/home/gunnar/.rbenv/versions/2.3.0/lib/ruby/gems/2.3.0/gems/rack-mini-profiler-0.10.1/lib/patches/db/pg.rb:50:in `exec': ERROR:  value too long for type character varying(200) (PG::StringDataRightTruncation)
	from /home/gunnar/.rbenv/versions/2.3.0/lib/ruby/gems/2.3.0/gems/rack-mini-profiler-0.10.1/lib/patches/db/pg.rb:50:in `exec'
	from /home/gunnar/discourse/script/import_scripts/base.rb:213:in `all_records_exist?'
	from script/import_scripts/mbox.rb:523:in `block in import_replies'
	from /home/gunnar/discourse/script/import_scripts/base.rb:801:in `block in batches'
	from /home/gunnar/discourse/script/import_scripts/base.rb:800:in `loop'
	from /home/gunnar/discourse/script/import_scripts/base.rb:800:in `batches'
	from script/import_scripts/mbox.rb:518:in `import_replies'
	from script/import_scripts/mbox.rb:82:in `execute'
	from /home/gunnar/discourse/script/import_scripts/base.rb:45:in `perform'
	from script/import_scripts/mbox.rb:581:in `<main>'


(Jay Pfaffman) #14

Nice work. I was relieved that you knew something about programming. I was looking for a 2-minute solution that I could possibly explain to someone who didn’t know how to program. This is obviously a much better solution than what I was recommending.

I’m not entirely sure, but

ERROR:  value too long for type character varying(200) (PG::StringDataRightTruncation)

suggests that the data going into the table is too long. I can’t remember what’s in that key, but my best guess is that you have a really freaking long subject, or one that has lots of characters that need to be escaped, making the string really long. Could that be the case?

Oh. Here’s an idea. Change


    conn.exec('CREATE TEMP TABLE import_ids(val varchar(400) PRIMARY KEY)')

You could still get into trouble down the line if subjects (aka topic subjects) are too long, but it’s likely that the code that inserts those will do the Right Thing.

(Gunnar Helliesen) #15

Gotcha. Will try ASAP and let you know how it goes. Thanks for all your help, you’re awesome!

(Jay Pfaffman) #16

When you get it figured out, please submit it as a PR. If you don’t want to fool with submitting a PR, then send me the code and I’ll submit it.

(Nick Johannessen) #17

I’m working with Gunnar on this project and appreciate his frustration in having to start the import from scratch every time a problem halts the import. Is it possible to change the SQLite3 code to check for an existing database instead of creating a fresh one on each run? I believe the relevant code is this one:

def open_db"#{MBOX_DIR}/index.db")

There may of course be excellent reasons for not allowing the import to continue, in which case, ignore my comment :slight_smile:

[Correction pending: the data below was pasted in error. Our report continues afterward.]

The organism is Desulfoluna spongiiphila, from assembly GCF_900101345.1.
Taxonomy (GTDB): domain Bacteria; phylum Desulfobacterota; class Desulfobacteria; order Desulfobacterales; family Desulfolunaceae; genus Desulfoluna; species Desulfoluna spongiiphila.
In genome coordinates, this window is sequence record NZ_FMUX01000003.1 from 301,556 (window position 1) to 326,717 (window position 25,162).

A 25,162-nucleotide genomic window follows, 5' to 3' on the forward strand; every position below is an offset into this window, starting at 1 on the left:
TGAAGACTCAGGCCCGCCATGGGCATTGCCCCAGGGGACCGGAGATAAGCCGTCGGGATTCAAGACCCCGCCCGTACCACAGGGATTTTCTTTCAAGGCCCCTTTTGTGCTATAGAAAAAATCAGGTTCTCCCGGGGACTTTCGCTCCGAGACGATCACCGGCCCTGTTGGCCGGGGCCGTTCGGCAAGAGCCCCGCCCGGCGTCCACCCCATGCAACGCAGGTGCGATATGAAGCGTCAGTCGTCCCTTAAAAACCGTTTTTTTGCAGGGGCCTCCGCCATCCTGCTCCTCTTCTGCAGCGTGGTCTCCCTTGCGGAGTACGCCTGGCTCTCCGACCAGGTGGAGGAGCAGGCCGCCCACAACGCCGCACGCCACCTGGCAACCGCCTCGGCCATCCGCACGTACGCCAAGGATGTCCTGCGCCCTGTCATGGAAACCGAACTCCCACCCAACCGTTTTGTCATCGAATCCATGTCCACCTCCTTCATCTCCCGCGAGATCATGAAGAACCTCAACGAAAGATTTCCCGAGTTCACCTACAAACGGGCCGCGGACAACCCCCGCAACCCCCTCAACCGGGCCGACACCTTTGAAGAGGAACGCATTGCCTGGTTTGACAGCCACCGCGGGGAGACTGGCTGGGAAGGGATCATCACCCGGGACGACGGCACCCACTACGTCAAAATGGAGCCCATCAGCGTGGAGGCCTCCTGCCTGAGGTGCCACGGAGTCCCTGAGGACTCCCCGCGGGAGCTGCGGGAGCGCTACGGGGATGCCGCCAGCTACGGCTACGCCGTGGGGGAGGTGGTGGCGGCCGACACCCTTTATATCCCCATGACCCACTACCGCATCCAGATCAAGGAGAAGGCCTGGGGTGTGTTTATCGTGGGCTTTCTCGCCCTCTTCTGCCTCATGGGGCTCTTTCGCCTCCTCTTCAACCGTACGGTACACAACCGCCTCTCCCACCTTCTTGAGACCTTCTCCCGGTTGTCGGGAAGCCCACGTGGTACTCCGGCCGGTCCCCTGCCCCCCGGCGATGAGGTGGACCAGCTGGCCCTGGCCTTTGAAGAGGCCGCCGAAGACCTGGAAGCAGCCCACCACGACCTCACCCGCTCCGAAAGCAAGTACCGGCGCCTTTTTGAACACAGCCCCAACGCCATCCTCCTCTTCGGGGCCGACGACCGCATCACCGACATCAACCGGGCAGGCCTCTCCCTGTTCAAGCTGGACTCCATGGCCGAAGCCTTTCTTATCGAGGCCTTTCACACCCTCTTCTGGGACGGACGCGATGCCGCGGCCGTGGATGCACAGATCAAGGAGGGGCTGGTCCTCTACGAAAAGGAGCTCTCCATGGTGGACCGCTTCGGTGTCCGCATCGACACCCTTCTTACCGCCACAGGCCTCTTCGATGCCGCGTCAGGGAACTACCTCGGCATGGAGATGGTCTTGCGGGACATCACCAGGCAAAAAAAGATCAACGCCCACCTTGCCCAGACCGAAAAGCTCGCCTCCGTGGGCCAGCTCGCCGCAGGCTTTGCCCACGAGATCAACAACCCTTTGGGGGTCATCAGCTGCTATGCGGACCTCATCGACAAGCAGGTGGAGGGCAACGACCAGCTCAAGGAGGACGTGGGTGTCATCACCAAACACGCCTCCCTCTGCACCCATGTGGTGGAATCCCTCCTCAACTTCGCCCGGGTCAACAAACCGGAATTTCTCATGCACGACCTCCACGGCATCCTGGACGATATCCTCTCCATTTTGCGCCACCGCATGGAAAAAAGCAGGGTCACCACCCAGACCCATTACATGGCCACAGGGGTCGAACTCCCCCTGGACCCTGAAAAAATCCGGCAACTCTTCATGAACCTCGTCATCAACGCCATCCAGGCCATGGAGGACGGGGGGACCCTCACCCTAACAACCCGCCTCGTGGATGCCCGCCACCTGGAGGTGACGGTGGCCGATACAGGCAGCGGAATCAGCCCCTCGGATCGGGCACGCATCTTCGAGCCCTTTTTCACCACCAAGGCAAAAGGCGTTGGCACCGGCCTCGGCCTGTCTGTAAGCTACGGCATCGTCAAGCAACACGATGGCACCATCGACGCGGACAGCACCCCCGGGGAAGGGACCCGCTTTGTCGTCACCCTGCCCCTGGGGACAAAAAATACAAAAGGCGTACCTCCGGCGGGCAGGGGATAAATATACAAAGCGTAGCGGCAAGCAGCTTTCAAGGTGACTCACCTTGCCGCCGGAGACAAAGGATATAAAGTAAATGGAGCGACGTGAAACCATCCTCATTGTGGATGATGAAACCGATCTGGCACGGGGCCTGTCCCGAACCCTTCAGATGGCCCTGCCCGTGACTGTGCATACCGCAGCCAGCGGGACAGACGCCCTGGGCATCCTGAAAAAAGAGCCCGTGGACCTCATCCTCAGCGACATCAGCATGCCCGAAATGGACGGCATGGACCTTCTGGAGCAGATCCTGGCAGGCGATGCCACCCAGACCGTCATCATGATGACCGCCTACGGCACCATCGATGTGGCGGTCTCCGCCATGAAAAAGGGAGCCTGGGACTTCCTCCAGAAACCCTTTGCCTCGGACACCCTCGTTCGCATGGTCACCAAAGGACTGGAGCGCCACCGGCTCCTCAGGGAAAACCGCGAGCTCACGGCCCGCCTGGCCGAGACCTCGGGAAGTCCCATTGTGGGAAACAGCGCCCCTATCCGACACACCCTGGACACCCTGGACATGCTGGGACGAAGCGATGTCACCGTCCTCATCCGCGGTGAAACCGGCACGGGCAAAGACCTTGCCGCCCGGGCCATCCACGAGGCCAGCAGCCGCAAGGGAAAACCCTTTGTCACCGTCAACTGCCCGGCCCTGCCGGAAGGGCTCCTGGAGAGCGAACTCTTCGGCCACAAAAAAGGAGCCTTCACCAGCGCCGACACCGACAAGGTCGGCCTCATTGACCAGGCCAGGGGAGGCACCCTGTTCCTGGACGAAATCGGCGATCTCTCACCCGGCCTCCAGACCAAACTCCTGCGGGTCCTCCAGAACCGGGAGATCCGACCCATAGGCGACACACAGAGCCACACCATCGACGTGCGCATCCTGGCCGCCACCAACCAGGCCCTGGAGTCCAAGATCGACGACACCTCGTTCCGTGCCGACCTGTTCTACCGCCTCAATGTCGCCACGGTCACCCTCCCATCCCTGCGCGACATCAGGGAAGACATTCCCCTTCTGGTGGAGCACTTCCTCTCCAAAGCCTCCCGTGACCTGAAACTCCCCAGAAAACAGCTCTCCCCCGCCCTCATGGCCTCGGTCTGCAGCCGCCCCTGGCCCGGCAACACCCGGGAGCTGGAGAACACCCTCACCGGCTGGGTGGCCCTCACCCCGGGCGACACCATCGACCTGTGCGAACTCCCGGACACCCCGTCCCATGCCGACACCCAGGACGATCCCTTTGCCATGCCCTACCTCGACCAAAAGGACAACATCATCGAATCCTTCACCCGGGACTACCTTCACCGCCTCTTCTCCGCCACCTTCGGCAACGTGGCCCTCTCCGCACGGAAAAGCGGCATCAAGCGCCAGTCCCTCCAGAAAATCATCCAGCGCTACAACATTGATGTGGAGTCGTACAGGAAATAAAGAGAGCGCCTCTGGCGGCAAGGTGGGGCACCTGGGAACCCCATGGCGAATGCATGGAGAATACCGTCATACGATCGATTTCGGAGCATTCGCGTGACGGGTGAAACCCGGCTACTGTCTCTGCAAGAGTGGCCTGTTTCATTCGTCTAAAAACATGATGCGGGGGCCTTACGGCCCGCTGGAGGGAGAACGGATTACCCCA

(Jay Pfaffman) #18

When I used the script it did not create the database every time. You have to delete the database by hand if you wanted to clear it. That’s the way all of the import scripts work.

I can have a look at it later today.

(Gunnar Helliesen) #19

I tried using"#{MBOX_DIR}/index.db")

instead, but as far as I could tell, only the messages from the last import were preserved. I tested by opening index.db in SQLite3 and looking at the contents of the emails table. Still not sure about how the interplay works between mbox.rb, SQLite3 and Postgresql, though.

(Jay Pfaffman) #20

Well, I swear that when I used this script it re-used the database on each run and I had to delete the index.db file by hand if I wanted to delete messages imported already, but I don’t see how that’s the case looking at the code. Not only does open_db create a new database, but create_email_indices drops the emails table if it exists already. It must have been some other importer that worked that way.

Here’s what happens: create_email_indices and create_user_indices, build that SQLite database from the Mbox files. When they’re all moved from MBOX to SQLite, then import_users, create_forum_topics, and import_replies pull the info from SQLite and stick it into Discourse.

When it sticks stuff into SQLite, it does an INSERT OR IGNORE, so it won’t stick multiple copies into SQLite.

Here’s what you might do:

  • fix open_db such that it’ll use an existing database.
  • fix create_email_indices and create_user_indices such that they don’t drop the table (I might move the creation of those tables into open_db)

If SQLite is smart enough, you might be able to run multiple processes that build the SQLite database (here is what SQLite has to say about concurrent writes). That would let you speed up the MBOX-to-SQLite part of the process.